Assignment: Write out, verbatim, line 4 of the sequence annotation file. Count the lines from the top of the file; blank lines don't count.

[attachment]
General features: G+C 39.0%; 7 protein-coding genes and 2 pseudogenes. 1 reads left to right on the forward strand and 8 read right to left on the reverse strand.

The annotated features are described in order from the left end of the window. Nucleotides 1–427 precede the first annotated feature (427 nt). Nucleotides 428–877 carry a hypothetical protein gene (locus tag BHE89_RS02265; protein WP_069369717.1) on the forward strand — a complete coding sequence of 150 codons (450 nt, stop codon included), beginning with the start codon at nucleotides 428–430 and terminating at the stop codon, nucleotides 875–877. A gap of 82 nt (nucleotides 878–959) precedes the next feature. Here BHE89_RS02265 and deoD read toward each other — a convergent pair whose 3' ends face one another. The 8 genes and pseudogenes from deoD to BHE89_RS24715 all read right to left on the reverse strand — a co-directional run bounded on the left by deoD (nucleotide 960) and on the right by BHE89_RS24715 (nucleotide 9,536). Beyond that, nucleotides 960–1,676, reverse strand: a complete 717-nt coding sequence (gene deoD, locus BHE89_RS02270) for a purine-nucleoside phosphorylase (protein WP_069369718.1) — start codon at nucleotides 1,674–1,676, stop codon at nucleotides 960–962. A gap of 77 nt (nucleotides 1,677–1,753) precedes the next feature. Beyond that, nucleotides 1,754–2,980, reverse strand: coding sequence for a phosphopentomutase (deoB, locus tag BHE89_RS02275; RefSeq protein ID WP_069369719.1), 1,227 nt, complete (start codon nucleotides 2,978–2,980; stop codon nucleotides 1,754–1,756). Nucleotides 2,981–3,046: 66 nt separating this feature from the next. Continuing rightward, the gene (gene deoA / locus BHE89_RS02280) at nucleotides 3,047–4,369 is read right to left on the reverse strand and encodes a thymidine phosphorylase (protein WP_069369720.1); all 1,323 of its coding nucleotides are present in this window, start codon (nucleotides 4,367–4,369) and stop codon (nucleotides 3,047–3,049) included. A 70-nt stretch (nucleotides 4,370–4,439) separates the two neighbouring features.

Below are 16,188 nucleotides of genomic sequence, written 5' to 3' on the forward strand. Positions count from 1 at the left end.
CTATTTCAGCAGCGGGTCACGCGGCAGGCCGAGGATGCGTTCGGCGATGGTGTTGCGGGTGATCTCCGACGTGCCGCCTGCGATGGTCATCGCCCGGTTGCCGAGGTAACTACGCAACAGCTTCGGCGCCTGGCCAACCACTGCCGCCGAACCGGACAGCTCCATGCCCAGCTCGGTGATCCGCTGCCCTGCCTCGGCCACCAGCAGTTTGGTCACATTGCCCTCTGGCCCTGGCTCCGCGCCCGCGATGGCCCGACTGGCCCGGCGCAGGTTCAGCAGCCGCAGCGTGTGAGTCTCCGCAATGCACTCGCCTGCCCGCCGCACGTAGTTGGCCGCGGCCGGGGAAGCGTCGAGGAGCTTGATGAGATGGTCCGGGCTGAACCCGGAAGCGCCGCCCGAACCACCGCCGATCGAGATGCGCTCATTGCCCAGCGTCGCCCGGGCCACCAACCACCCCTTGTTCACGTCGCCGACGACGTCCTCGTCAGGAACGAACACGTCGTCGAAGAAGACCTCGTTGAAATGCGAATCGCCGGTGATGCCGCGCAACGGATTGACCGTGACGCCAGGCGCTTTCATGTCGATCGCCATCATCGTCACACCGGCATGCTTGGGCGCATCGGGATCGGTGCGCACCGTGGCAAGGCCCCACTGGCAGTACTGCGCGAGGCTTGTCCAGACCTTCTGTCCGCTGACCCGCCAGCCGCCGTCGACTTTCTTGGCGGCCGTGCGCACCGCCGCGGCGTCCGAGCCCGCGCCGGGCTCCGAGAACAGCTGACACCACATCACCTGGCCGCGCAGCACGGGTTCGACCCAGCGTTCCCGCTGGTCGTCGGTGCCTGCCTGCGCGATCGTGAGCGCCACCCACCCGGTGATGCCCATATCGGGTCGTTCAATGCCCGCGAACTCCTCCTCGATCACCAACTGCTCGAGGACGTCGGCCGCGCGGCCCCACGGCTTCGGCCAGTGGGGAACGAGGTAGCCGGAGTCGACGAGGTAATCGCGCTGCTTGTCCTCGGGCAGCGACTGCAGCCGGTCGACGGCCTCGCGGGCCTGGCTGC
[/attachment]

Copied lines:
CTATTTCAGCAGCGGGTCACGCGGCAGGCCGAGGATGCGTTCGGCGATGGTGTTGCGGGTGATCTCCGACGTGCCGCCTGCGATGGTCATCGCCCGGTTGCCGAGGTAACTACGCAACAGCTTCGGCGCCTGGCCAACCACTGCCGCCGAACCGGACAGCTCCATGCCCAGCTCGGTGATCCGCTGCCCTGCCTCGGCCACCAGCAGTTTGGTCACATTGCCCTCTGGCCCTGGCTCCGCGCCCGCGATGGCCCGACTGGCCCGGCGCAGGTTCAGCAGCCGCAGCGTGTGAGTCTCCGCAATGCACTCGCCTGCCCGCCGCACGTAGTTGGCCGCGGCCGGGGAAGCGTCGAGGAGCTTGATGAGATGGTCCGGGCTGAACCCGGAAGCGCCGCCCGAACCACCGCCGATCGAGATGCGCTCATTGCCCAGCGTCGCCCGGGCCACCAACCACCCCTTGTTCACGTCGCCGACGACGTCCTCGTCAGGAACGAACACGTCGTCGAAGAAGACCTCGTTGAAATGCGAATCGCCGGTGATGCCGCGCAACGGATTGACCGTGACGCCAGGCGCTTTCATGTCGATCGCCATCATCGTCACACCGGCATGCTTGGGCGCATCGGGATCGGTGCGCACCGTGGCAAGGCCCCACTGGCAGTACTGCGCGAGGCTTGTCCAGACCTTCTGTCCGCTGACCCGCCAGCCGCCGTCGACTTTCTTGGCGGCCGTGCGCACCGCCGCGGCGTCCGAGCCCGCGCCGGGCTCCGAGAACAGCTGACACCACATCACCTGGCCGCGCAGCACGGGTTCGACCCAGCGTTCCCGCTGGTCGTCGGTGCCTGCCTGCGCGATCGTGAGCGCCACCCACCCGGTGATGCCCATATCGGGTCGTTCAATGCCCGCGAACTCCTCCTCGATCACCAACTGCTCGAGGACGTCGGCCGCGCGGCCCCACGGCTTCGGCCAGTGGGGAACGAGGTAGCCGGAGTCGACGAGGTAATCGCGCTGCTTGTCCTCGGGCAGCGACTGCAGCCGGTCGACGGCCTCGCGGGCCTGGCTGC